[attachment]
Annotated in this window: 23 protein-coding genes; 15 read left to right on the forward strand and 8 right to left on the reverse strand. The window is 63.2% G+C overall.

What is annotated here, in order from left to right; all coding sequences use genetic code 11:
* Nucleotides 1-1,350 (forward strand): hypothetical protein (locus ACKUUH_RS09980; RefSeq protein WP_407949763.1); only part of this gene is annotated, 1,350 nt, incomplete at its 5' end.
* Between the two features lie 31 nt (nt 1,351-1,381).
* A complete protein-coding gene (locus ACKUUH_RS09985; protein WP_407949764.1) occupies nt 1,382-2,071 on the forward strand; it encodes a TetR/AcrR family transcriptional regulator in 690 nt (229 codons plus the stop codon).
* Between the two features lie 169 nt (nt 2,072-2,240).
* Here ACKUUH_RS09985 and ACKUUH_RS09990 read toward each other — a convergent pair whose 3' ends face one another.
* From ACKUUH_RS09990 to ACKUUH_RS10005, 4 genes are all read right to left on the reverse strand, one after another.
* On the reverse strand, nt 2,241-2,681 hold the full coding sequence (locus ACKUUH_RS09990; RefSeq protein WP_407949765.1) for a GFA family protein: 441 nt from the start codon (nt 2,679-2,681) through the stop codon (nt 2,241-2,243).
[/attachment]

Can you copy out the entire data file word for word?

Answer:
Annotated in this window: 23 protein-coding genes; 15 read left to right on the forward strand and 8 right to left on the reverse strand. The window is 63.2% G+C overall.

What is annotated here, in order from left to right; all coding sequences use genetic code 11:
* Nucleotides 1-1,350 (forward strand): hypothetical protein (locus ACKUUH_RS09980; RefSeq protein WP_407949763.1); only part of this gene is annotated, 1,350 nt, incomplete at its 5' end.
* Between the two features lie 31 nt (nt 1,351-1,381).
* A complete protein-coding gene (locus ACKUUH_RS09985; protein WP_407949764.1) occupies nt 1,382-2,071 on the forward strand; it encodes a TetR/AcrR family transcriptional regulator in 690 nt (229 codons plus the stop codon).
* Between the two features lie 169 nt (nt 2,072-2,240).
* Here ACKUUH_RS09985 and ACKUUH_RS09990 read toward each other — a convergent pair whose 3' ends face one another.
* From ACKUUH_RS09990 to ACKUUH_RS10005, 4 genes are all read right to left on the reverse strand, one after another.
* On the reverse strand, nt 2,241-2,681 hold the full coding sequence (locus ACKUUH_RS09990; RefSeq protein WP_407949765.1) for a GFA family protein: 441 nt from the start codon (nt 2,679-2,681) through the stop codon (nt 2,241-2,243).